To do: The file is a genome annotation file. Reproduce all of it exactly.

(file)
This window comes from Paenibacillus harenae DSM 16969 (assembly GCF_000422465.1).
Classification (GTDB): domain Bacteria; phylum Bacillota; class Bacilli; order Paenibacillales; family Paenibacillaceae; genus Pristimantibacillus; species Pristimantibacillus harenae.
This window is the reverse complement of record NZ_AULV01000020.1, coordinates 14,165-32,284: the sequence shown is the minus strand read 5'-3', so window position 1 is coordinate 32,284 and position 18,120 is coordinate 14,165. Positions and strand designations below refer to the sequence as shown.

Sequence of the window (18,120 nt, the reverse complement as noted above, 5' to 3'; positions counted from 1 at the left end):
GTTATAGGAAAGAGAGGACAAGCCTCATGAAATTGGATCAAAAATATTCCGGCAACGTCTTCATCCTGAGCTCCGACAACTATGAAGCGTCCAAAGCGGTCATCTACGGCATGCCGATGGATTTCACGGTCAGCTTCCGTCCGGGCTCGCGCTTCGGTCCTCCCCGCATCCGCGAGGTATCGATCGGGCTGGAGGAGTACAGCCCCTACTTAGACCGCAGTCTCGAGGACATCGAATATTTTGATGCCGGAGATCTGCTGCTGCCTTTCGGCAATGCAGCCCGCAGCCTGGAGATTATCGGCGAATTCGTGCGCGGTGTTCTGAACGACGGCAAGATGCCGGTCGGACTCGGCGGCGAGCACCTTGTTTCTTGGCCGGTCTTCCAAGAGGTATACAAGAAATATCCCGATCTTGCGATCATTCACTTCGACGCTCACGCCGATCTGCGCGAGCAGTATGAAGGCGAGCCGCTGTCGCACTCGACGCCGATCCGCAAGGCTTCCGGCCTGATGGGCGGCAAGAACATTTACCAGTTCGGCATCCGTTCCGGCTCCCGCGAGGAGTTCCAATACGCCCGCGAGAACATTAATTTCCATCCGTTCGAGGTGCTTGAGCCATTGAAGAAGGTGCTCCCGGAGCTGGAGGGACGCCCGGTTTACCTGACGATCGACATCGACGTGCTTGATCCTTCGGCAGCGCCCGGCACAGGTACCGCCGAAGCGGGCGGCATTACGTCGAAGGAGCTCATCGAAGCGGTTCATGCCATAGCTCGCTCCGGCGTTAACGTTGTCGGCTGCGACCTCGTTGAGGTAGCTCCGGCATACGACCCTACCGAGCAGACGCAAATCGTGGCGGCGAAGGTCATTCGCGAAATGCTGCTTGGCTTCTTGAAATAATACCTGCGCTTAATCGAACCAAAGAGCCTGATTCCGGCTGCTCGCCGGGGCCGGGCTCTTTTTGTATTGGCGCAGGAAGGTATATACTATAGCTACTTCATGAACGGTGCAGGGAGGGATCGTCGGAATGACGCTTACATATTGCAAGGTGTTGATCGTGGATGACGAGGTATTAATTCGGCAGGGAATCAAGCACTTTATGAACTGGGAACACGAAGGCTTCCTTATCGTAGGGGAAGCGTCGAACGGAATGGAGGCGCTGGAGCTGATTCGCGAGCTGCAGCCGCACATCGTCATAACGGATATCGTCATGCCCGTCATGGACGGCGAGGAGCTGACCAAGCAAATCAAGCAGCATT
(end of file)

This window comes from Paenibacillus harenae DSM 16969 (assembly GCF_000422465.1).
Classification (GTDB): domain Bacteria; phylum Bacillota; class Bacilli; order Paenibacillales; family Paenibacillaceae; genus Pristimantibacillus; species Pristimantibacillus harenae.
This window is the reverse complement of record NZ_AULV01000020.1, coordinates 14,165-32,284: the sequence shown is the minus strand read 5'-3', so window position 1 is coordinate 32,284 and position 18,120 is coordinate 14,165. Positions and strand designations below refer to the sequence as shown.

Sequence of the window (18,120 nt, the reverse complement as noted above, 5' to 3'; positions counted from 1 at the left end):
GTTATAGGAAAGAGAGGACAAGCCTCATGAAATTGGATCAAAAATATTCCGGCAACGTCTTCATCCTGAGCTCCGACAACTATGAAGCGTCCAAAGCGGTCATCTACGGCATGCCGATGGATTTCACGGTCAGCTTCCGTCCGGGCTCGCGCTTCGGTCCTCCCCGCATCCGCGAGGTATCGATCGGGCTGGAGGAGTACAGCCCCTACTTAGACCGCAGTCTCGAGGACATCGAATATTTTGATGCCGGAGATCTGCTGCTGCCTTTCGGCAATGCAGCCCGCAGCCTGGAGATTATCGGCGAATTCGTGCGCGGTGTTCTGAACGACGGCAAGATGCCGGTCGGACTCGGCGGCGAGCACCTTGTTTCTTGGCCGGTCTTCCAAGAGGTATACAAGAAATATCCCGATCTTGCGATCATTCACTTCGACGCTCACGCCGATCTGCGCGAGCAGTATGAAGGCGAGCCGCTGTCGCACTCGACGCCGATCCGCAAGGCTTCCGGCCTGATGGGCGGCAAGAACATTTACCAGTTCGGCATCCGTTCCGGCTCCCGCGAGGAGTTCCAATACGCCCGCGAGAACATTAATTTCCATCCGTTCGAGGTGCTTGAGCCATTGAAGAAGGTGCTCCCGGAGCTGGAGGGACGCCCGGTTTACCTGACGATCGACATCGACGTGCTTGATCCTTCGGCAGCGCCCGGCACAGGTACCGCCGAAGCGGGCGGCATTACGTCGAAGGAGCTCATCGAAGCGGTTCATGCCATAGCTCGCTCCGGCGTTAACGTTGTCGGCTGCGACCTCGTTGAGGTAGCTCCGGCATACGACCCTACCGAGCAGACGCAAATCGTGGCGGCGAAGGTCATTCGCGAAATGCTGCTTGGCTTCTTGAAATAATACCTGCGCTTAATCGAACCAAAGAGCCTGATTCCGGCTGCTCGCCGGGGCCGGGCTCTTTTTGTATTGGCGCAGGAAGGTATATACTATAGCTACTTCATGAACGGTGCAGGGAGGGATCGTCGGAATGACGCTTACATATTGCAAGGTGTTGATCGTGGATGACGAGGTATTAATTCGGCAGGGAATCAAGCACTTTATGAACTGGGAACACGAAGGCTTCCTTATCGTAGGGGAAGCGTCGAACGGAATGGAGGCGCTGGAGCTGATTCGCGAGCTGCAGCCGCACATCGTCATAACGGATATCGTCATGCCCGTCATGGACGGCGAGGAGCTGACCAAGCAAATCAAGCAGCATT